The most ubiquitous silhouettes from the brand, the Bedale and Beaufort Wax Jackets bear striking resemblance to one another and are thus the two you’re most likely to get confused. However, the Bedale preceded the Beaufort by three years, with production starting in 1980 with riding in mind. While the Bedale was designed for equestrian purposes, the Beaufort gleaned inspiration from French shooting jackets, evident in the large rear pocket meant for holding game. Both silhouettes feature traditional Barbour details like waxed cotton, a corduroy collar, two-way zipper and handwarmer pockets. At first glance the Bedale and Beafourt might look identical, but the main difference between the two lies in their length, with the Bedale proving to be shorter by a few inches (the back length of the Bedale measures 30″ to 32″ while the Beaufort measures 33″ to 34″). The Bedale also has elastic cuffs, which the Beaufort has an unconstricted opening.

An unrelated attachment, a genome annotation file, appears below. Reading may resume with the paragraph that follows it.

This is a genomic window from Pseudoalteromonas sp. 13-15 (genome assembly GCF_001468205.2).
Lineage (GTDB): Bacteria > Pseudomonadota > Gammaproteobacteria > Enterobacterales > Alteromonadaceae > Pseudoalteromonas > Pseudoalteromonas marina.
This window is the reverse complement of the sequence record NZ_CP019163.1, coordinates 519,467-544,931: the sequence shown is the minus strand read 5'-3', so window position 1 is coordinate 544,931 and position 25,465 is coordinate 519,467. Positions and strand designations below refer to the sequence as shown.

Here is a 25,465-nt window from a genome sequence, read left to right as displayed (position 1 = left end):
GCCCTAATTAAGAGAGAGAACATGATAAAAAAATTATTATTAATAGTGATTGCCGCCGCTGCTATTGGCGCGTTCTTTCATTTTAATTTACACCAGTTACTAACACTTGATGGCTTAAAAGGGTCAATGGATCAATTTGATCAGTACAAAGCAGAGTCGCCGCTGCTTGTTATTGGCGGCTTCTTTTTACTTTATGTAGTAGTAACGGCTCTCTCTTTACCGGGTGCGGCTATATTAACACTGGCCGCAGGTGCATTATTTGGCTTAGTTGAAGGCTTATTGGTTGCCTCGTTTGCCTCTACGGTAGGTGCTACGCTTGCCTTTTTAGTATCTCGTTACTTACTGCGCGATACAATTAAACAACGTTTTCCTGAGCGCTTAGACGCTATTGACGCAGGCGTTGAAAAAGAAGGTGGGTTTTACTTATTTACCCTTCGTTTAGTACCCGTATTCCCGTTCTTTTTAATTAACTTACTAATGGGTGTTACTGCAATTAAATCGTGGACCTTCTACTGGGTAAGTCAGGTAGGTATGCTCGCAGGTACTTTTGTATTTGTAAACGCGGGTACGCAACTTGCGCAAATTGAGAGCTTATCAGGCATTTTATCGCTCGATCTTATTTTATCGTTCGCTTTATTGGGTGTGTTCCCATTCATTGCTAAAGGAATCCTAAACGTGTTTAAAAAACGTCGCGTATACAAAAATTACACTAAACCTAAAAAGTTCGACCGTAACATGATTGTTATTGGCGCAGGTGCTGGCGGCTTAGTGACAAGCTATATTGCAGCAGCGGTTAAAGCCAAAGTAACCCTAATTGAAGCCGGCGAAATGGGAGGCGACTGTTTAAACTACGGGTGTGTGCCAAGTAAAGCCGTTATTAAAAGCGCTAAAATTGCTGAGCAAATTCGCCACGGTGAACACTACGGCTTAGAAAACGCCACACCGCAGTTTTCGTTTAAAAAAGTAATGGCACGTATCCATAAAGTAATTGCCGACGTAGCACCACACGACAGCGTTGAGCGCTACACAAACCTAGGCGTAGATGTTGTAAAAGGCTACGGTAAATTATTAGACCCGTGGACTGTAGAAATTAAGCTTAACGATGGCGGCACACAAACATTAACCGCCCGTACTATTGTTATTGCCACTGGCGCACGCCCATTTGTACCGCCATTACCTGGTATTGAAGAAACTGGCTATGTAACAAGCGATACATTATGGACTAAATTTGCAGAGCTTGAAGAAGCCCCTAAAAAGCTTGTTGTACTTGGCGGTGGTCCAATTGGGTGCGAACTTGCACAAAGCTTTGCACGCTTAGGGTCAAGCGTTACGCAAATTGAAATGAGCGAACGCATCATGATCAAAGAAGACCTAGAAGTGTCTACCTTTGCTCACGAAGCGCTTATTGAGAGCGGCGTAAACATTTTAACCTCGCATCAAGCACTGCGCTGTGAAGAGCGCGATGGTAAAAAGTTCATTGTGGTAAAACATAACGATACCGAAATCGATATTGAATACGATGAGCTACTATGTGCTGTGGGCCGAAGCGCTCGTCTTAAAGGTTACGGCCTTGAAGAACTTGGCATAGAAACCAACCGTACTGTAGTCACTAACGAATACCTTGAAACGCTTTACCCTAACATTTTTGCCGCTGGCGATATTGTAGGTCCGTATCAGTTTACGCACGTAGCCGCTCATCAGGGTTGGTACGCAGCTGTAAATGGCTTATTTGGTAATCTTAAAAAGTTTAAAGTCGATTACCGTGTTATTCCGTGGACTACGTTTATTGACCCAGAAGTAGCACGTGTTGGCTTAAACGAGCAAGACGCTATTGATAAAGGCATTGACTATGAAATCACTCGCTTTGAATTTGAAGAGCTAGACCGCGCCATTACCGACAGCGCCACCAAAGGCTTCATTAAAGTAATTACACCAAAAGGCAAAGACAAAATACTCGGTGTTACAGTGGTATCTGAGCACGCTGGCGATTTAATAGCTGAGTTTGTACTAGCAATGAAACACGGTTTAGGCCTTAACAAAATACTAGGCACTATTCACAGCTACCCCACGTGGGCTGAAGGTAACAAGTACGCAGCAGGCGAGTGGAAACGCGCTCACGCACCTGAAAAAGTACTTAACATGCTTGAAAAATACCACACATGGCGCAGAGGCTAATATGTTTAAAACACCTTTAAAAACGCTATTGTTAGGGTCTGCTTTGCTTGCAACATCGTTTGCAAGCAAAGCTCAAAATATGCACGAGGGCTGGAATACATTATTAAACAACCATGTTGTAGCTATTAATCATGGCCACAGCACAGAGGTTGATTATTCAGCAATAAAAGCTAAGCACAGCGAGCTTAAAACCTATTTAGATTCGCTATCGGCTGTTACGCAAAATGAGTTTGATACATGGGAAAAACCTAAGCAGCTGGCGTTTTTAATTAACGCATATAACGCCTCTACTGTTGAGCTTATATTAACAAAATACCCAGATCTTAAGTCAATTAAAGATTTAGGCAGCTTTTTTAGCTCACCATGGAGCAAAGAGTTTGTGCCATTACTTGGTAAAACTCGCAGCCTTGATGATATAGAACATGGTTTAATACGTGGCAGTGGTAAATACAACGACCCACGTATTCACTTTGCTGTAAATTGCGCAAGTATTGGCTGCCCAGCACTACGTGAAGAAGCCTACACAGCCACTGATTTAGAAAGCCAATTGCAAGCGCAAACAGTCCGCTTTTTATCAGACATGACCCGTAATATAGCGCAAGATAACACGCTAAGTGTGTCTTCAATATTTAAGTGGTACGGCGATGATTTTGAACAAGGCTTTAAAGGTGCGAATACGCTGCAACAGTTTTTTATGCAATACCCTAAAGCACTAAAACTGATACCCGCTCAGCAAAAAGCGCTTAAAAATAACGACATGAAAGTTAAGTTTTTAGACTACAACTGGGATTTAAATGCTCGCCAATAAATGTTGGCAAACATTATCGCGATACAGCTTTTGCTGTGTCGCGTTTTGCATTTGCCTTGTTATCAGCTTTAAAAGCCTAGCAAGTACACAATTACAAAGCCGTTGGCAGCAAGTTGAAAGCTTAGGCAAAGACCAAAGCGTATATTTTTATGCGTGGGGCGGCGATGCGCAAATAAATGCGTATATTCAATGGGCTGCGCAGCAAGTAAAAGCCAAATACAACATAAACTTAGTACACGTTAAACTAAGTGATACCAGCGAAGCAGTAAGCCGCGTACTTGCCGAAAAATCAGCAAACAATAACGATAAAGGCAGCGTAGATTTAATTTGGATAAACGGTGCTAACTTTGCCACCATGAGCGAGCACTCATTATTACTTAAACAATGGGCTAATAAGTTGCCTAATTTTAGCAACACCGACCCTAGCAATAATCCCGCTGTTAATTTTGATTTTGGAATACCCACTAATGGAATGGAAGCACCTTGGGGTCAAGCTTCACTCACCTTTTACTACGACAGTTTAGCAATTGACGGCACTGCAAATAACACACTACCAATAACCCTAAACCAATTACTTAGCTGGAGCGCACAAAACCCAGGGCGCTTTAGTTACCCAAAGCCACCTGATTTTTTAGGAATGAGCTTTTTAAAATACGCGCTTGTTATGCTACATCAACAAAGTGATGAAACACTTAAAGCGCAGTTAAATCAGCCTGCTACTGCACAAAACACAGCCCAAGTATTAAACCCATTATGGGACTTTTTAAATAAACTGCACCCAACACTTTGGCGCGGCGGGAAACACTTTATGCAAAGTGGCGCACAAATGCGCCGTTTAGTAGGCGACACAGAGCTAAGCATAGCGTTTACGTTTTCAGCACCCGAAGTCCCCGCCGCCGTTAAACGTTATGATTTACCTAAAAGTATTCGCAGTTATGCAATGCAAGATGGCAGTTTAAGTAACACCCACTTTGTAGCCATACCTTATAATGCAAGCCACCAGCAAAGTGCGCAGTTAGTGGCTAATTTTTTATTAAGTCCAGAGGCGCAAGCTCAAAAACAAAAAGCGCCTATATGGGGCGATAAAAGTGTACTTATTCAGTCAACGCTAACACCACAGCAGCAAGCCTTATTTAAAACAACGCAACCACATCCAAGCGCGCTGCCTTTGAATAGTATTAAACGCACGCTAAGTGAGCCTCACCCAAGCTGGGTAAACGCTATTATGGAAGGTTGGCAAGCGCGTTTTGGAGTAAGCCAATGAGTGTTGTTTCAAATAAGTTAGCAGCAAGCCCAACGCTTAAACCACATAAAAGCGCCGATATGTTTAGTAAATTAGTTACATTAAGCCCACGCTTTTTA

To add further confusion when it comes to differentiating between the two, there exists a Classic Bedale jacket and a Classic Beaufort jacket, as well as non-classic iterations of both. In Barbour-speak, “classic” is used to indicate a jacket that is made with the brand’s Sylkoil outer, an “unshorn” wax taken directly from the loom then dyed and waxed. As a result, the imperfections of the weave are evident in the color and finish of the fabric.Because of the Sylkoil process, the texture of a “classic” Barbour jacket takes on a more weathered appearance versus the smooth finish of the brand’s regular waxed cotton. Choosing between the two becomes a matter of deciding how much wear one wants the jacket to show, but in Barbour’s eyes Sylkoil is the more traditional fabric, hence the use of “classic” as a qualifier.